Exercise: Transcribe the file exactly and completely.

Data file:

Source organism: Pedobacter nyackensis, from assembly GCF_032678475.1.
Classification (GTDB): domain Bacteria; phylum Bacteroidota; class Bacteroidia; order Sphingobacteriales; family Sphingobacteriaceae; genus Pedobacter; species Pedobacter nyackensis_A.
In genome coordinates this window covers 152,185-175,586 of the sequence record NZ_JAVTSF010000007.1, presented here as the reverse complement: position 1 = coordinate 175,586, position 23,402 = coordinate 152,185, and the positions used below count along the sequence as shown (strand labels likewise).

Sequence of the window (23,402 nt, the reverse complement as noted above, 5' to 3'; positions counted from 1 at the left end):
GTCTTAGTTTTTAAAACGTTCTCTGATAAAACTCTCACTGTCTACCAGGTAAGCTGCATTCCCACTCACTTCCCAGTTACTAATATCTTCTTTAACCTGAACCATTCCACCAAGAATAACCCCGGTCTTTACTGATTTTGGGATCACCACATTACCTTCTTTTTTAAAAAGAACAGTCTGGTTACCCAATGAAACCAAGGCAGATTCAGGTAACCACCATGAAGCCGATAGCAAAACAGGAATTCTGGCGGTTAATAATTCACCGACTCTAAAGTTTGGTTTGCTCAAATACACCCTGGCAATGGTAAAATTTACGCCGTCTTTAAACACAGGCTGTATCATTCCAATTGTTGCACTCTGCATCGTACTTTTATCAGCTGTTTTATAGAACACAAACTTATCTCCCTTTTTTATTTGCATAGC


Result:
Source organism: Pedobacter nyackensis, from assembly GCF_032678475.1.
Classification (GTDB): domain Bacteria; phylum Bacteroidota; class Bacteroidia; order Sphingobacteriales; family Sphingobacteriaceae; genus Pedobacter; species Pedobacter nyackensis_A.
In genome coordinates this window covers 152,185-175,586 of the sequence record NZ_JAVTSF010000007.1, presented here as the reverse complement: position 1 = coordinate 175,586, position 23,402 = coordinate 152,185, and the positions used below count along the sequence as shown (strand labels likewise).

Sequence of the window (23,402 nt, the reverse complement as noted above, 5' to 3'; positions counted from 1 at the left end):
GTCTTAGTTTTTAAAACGTTCTCTGATAAAACTCTCACTGTCTACCAGGTAAGCTGCATTCCCACTCACTTCCCAGTTACTAATATCTTCTTTAACCTGAACCATTCCACCAAGAATAACCCCGGTCTTTACTGATTTTGGGATCACCACATTACCTTCTTTTTTAAAAAGAACAGTCTGGTTACCCAATGAAACCAAGGCAGATTCAGGTAACCACCATGAAGCCGATAGCAAAACAGGAATTCTGGCGGTTAATAATTCACCGACTCTAAAGTTTGGTTTGCTCAAATACACCCTGGCAATGGTAAAATTTACGCCGTCTTTAAACACAGGCTGTATCATTCCAATTGTTGCACTCTGCATCGTACTTTTATCAGCTGTTTTATAGAACACAAACTTATCTCCCTTTTTTATTTGCATAGC